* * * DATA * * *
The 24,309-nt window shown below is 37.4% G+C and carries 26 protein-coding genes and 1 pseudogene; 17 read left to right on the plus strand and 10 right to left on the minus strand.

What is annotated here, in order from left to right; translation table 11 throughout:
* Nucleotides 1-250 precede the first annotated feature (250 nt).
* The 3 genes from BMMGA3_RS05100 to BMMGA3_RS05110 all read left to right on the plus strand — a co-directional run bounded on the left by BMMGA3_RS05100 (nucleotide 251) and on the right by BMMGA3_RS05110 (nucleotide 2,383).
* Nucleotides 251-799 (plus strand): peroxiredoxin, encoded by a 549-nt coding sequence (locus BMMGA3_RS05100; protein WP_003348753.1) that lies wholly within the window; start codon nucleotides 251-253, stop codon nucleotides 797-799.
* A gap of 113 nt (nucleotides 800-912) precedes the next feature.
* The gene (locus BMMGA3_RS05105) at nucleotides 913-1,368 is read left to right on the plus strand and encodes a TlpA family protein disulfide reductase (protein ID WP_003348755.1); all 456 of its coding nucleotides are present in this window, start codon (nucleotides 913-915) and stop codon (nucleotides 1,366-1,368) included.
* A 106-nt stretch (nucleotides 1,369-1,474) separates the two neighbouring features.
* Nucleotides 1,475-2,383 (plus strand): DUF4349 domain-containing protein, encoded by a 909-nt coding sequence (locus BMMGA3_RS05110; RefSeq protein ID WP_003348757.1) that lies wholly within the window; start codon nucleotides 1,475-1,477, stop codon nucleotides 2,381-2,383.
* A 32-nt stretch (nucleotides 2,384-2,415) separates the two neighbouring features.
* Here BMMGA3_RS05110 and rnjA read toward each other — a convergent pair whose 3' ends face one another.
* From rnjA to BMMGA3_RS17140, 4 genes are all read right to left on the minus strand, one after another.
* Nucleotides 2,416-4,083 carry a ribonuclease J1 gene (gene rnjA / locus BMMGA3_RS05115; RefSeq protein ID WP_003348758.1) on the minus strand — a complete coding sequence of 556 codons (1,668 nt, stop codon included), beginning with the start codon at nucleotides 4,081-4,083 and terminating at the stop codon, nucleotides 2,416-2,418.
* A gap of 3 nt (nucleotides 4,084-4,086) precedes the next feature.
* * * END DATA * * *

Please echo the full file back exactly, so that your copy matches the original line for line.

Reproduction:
The 24,309-nt window shown below is 37.4% G+C and carries 26 protein-coding genes and 1 pseudogene; 17 read left to right on the plus strand and 10 right to left on the minus strand.

What is annotated here, in order from left to right; translation table 11 throughout:
* Nucleotides 1-250 precede the first annotated feature (250 nt).
* The 3 genes from BMMGA3_RS05100 to BMMGA3_RS05110 all read left to right on the plus strand — a co-directional run bounded on the left by BMMGA3_RS05100 (nucleotide 251) and on the right by BMMGA3_RS05110 (nucleotide 2,383).
* Nucleotides 251-799 (plus strand): peroxiredoxin, encoded by a 549-nt coding sequence (locus BMMGA3_RS05100; protein WP_003348753.1) that lies wholly within the window; start codon nucleotides 251-253, stop codon nucleotides 797-799.
* A gap of 113 nt (nucleotides 800-912) precedes the next feature.
* The gene (locus BMMGA3_RS05105) at nucleotides 913-1,368 is read left to right on the plus strand and encodes a TlpA family protein disulfide reductase (protein ID WP_003348755.1); all 456 of its coding nucleotides are present in this window, start codon (nucleotides 913-915) and stop codon (nucleotides 1,366-1,368) included.
* A 106-nt stretch (nucleotides 1,369-1,474) separates the two neighbouring features.
* Nucleotides 1,475-2,383 (plus strand): DUF4349 domain-containing protein, encoded by a 909-nt coding sequence (locus BMMGA3_RS05110; RefSeq protein ID WP_003348757.1) that lies wholly within the window; start codon nucleotides 1,475-1,477, stop codon nucleotides 2,381-2,383.
* A 32-nt stretch (nucleotides 2,384-2,415) separates the two neighbouring features.
* Here BMMGA3_RS05110 and rnjA read toward each other — a convergent pair whose 3' ends face one another.
* From rnjA to BMMGA3_RS17140, 4 genes are all read right to left on the minus strand, one after another.
* Nucleotides 2,416-4,083 carry a ribonuclease J1 gene (gene rnjA / locus BMMGA3_RS05115; RefSeq protein ID WP_003348758.1) on the minus strand — a complete coding sequence of 556 codons (1,668 nt, stop codon included), beginning with the start codon at nucleotides 4,081-4,083 and terminating at the stop codon, nucleotides 2,416-2,418.
* A gap of 3 nt (nucleotides 4,084-4,086) precedes the next feature.